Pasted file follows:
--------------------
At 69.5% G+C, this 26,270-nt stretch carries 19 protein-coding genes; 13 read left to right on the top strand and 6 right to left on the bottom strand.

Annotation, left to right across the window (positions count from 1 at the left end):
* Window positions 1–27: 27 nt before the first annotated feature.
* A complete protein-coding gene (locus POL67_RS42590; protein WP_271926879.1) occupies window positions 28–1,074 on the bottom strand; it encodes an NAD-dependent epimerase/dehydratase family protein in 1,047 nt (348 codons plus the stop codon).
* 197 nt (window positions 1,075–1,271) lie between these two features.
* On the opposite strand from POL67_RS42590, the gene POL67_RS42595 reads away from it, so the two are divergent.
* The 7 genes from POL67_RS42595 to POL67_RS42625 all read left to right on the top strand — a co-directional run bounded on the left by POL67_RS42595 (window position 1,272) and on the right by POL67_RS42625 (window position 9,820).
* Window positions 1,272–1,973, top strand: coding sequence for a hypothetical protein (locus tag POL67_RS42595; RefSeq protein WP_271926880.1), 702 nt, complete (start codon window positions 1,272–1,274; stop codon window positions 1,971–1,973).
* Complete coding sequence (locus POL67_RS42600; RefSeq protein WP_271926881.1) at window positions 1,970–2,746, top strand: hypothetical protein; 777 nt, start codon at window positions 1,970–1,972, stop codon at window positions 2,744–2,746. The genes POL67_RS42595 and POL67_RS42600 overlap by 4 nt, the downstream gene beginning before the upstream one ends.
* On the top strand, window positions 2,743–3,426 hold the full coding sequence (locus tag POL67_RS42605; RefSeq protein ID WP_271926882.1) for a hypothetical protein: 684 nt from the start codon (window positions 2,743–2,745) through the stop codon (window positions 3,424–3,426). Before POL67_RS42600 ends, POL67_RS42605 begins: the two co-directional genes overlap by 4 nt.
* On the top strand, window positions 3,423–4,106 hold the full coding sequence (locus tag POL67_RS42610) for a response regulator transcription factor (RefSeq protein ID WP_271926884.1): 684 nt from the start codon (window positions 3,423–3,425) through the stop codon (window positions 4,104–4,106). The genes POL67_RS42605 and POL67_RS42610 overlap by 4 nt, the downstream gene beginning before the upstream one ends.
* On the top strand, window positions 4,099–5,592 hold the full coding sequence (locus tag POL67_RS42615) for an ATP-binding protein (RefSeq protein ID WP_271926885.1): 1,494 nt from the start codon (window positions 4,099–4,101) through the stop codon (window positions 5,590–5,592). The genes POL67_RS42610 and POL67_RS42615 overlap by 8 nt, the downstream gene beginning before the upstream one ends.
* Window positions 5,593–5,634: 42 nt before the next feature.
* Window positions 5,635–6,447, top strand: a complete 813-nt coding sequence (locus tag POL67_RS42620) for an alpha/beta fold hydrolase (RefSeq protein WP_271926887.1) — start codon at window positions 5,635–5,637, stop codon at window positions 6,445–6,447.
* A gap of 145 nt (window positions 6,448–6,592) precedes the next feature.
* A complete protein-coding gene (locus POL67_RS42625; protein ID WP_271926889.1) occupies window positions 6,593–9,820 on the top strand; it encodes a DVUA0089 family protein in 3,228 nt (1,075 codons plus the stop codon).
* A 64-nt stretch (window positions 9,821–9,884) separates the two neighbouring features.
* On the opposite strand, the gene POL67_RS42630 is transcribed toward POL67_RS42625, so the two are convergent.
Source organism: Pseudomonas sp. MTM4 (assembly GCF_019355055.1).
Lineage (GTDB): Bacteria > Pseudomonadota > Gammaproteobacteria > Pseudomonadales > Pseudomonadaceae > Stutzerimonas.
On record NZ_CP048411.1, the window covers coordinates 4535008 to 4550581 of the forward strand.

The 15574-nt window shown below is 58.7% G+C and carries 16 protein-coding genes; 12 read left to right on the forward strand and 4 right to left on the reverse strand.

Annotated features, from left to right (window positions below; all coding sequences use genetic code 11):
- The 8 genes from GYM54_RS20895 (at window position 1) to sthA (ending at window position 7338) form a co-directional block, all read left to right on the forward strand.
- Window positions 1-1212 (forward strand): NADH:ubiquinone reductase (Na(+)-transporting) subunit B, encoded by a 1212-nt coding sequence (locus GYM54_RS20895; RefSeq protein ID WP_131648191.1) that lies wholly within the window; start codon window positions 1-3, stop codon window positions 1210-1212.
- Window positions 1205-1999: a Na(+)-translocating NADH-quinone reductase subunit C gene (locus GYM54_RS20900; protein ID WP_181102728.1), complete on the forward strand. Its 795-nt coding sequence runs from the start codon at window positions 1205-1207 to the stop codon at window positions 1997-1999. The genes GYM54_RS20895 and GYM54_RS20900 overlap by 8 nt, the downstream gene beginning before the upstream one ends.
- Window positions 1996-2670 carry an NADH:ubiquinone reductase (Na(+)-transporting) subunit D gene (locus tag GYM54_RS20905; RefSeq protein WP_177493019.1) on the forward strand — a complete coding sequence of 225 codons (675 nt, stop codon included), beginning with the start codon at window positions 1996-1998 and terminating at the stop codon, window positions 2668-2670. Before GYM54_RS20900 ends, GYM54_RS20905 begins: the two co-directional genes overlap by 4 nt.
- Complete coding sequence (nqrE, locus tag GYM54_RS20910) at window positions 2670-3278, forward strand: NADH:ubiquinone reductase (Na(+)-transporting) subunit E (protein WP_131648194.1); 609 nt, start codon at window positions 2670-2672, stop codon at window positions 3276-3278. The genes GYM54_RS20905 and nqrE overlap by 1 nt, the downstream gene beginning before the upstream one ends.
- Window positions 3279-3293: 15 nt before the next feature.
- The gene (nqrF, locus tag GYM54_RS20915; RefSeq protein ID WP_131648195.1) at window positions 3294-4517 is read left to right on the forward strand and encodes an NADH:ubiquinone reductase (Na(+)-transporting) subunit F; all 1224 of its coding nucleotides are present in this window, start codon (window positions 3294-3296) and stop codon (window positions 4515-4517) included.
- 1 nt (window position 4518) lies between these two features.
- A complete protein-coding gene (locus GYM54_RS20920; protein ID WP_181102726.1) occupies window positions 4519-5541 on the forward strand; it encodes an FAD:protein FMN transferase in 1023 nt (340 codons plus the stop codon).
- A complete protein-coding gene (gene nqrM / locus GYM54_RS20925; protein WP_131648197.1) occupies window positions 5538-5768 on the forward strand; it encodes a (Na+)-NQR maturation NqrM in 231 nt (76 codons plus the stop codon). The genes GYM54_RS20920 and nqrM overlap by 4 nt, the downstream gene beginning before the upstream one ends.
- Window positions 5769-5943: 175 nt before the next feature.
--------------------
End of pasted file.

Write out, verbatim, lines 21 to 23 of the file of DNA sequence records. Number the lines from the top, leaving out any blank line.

On record NZ_CP048411.1, the window covers coordinates 4535008 to 4550581 of the forward strand.

The 15574-nt window shown below is 58.7% G+C and carries 16 protein-coding genes; 12 read left to right on the forward strand and 4 right to left on the reverse strand.

Annotated features, from left to right (window positions below; all coding sequences use genetic code 11):